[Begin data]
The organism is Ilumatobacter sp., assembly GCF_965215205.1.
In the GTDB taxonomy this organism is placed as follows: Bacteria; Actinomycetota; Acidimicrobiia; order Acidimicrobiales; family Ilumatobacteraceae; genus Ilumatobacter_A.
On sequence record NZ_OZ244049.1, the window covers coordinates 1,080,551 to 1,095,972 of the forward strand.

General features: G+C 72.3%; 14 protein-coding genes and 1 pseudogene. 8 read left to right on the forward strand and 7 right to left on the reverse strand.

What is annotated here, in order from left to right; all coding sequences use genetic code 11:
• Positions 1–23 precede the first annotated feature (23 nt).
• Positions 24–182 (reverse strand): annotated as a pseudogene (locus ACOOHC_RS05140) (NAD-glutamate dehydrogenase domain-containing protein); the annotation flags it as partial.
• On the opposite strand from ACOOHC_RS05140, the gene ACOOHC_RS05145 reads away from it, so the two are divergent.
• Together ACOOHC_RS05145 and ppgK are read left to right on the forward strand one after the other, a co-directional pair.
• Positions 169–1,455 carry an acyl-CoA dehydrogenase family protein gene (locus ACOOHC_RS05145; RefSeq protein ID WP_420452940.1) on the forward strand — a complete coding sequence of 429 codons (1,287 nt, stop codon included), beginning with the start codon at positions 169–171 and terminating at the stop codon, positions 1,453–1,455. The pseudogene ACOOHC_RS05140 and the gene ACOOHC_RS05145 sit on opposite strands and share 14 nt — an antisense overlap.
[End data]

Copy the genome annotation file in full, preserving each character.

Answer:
The organism is Ilumatobacter sp., assembly GCF_965215205.1.
In the GTDB taxonomy this organism is placed as follows: Bacteria; Actinomycetota; Acidimicrobiia; order Acidimicrobiales; family Ilumatobacteraceae; genus Ilumatobacter_A.
On sequence record NZ_OZ244049.1, the window covers coordinates 1,080,551 to 1,095,972 of the forward strand.

General features: G+C 72.3%; 14 protein-coding genes and 1 pseudogene. 8 read left to right on the forward strand and 7 right to left on the reverse strand.

What is annotated here, in order from left to right; all coding sequences use genetic code 11:
• Positions 1–23 precede the first annotated feature (23 nt).
• Positions 24–182 (reverse strand): annotated as a pseudogene (locus ACOOHC_RS05140) (NAD-glutamate dehydrogenase domain-containing protein); the annotation flags it as partial.
• On the opposite strand from ACOOHC_RS05140, the gene ACOOHC_RS05145 reads away from it, so the two are divergent.
• Together ACOOHC_RS05145 and ppgK are read left to right on the forward strand one after the other, a co-directional pair.
• Positions 169–1,455 carry an acyl-CoA dehydrogenase family protein gene (locus ACOOHC_RS05145; RefSeq protein ID WP_420452940.1) on the forward strand — a complete coding sequence of 429 codons (1,287 nt, stop codon included), beginning with the start codon at positions 169–171 and terminating at the stop codon, positions 1,453–1,455. The pseudogene ACOOHC_RS05140 and the gene ACOOHC_RS05145 sit on opposite strands and share 14 nt — an antisense overlap.